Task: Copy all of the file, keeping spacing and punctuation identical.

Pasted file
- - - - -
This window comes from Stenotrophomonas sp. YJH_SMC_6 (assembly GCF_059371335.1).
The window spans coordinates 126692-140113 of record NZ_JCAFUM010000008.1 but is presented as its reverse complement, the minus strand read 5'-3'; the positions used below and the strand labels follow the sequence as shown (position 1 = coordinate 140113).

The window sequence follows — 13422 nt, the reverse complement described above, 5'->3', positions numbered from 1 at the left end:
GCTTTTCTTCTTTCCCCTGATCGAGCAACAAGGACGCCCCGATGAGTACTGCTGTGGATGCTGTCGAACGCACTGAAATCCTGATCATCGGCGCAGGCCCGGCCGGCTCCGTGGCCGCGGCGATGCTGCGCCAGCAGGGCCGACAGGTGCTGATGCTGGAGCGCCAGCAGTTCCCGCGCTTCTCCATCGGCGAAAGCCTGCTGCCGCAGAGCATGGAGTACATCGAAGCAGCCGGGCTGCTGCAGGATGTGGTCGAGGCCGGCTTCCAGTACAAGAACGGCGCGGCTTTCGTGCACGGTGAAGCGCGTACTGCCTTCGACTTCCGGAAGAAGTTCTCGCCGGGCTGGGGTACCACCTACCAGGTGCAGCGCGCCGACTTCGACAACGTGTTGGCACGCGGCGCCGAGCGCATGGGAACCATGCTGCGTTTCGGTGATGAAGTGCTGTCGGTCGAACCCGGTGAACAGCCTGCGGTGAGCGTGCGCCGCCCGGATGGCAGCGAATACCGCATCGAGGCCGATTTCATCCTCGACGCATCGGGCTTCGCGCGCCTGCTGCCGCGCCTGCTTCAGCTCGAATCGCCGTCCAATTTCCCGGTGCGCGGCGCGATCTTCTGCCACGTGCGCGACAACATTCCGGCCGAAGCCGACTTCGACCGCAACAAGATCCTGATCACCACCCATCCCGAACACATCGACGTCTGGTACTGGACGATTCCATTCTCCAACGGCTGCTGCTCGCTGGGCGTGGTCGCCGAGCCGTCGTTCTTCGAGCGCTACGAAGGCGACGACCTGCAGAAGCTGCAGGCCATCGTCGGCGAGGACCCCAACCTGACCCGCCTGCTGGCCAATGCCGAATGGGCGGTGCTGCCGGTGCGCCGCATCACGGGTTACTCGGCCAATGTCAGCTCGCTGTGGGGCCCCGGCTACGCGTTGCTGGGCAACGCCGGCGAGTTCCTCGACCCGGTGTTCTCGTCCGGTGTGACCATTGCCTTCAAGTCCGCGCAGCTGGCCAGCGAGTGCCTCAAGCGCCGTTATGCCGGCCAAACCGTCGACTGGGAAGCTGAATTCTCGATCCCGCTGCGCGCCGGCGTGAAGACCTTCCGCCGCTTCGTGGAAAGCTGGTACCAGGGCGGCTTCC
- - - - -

This window comes from Stenotrophomonas sp. YJH_SMC_6 (assembly GCF_059371335.1).
The window spans coordinates 126692-140113 of record NZ_JCAFUM010000008.1 but is presented as its reverse complement, the minus strand read 5'-3'; the positions used below and the strand labels follow the sequence as shown (position 1 = coordinate 140113).

The window sequence follows — 13422 nt, the reverse complement described above, 5'->3', positions numbered from 1 at the left end:
GCTTTTCTTCTTTCCCCTGATCGAGCAACAAGGACGCCCCGATGAGTACTGCTGTGGATGCTGTCGAACGCACTGAAATCCTGATCATCGGCGCAGGCCCGGCCGGCTCCGTGGCCGCGGCGATGCTGCGCCAGCAGGGCCGACAGGTGCTGATGCTGGAGCGCCAGCAGTTCCCGCGCTTCTCCATCGGCGAAAGCCTGCTGCCGCAGAGCATGGAGTACATCGAAGCAGCCGGGCTGCTGCAGGATGTGGTCGAGGCCGGCTTCCAGTACAAGAACGGCGCGGCTTTCGTGCACGGTGAAGCGCGTACTGCCTTCGACTTCCGGAAGAAGTTCTCGCCGGGCTGGGGTACCACCTACCAGGTGCAGCGCGCCGACTTCGACAACGTGTTGGCACGCGGCGCCGAGCGCATGGGAACCATGCTGCGTTTCGGTGATGAAGTGCTGTCGGTCGAACCCGGTGAACAGCCTGCGGTGAGCGTGCGCCGCCCGGATGGCAGCGAATACCGCATCGAGGCCGATTTCATCCTCGACGCATCGGGCTTCGCGCGCCTGCTGCCGCGCCTGCTTCAGCTCGAATCGCCGTCCAATTTCCCGGTGCGCGGCGCGATCTTCTGCCACGTGCGCGACAACATTCCGGCCGAAGCCGACTTCGACCGCAACAAGATCCTGATCACCACCCATCCCGAACACATCGACGTCTGGTACTGGACGATTCCATTCTCCAACGGCTGCTGCTCGCTGGGCGTGGTCGCCGAGCCGTCGTTCTTCGAGCGCTACGAAGGCGACGACCTGCAGAAGCTGCAGGCCATCGTCGGCGAGGACCCCAACCTGACCCGCCTGCTGGCCAATGCCGAATGGGCGGTGCTGCCGGTGCGCCGCATCACGGGTTACTCGGCCAATGTCAGCTCGCTGTGGGGCCCCGGCTACGCGTTGCTGGGCAACGCCGGCGAGTTCCTCGACCCGGTGTTCTCGTCCGGTGTGACCATTGCCTTCAAGTCCGCGCAGCTGGCCAGCGAGTGCCTCAAGCGCCGTTATGCCGGCCAAACCGTCGACTGGGAAGCTGAATTCTCGATCCCGCTGCGCGCCGGCGTGAAGACCTTCCGCCGCTTCGTGGAAAGCTGGTACCAGGGCGGCTTCC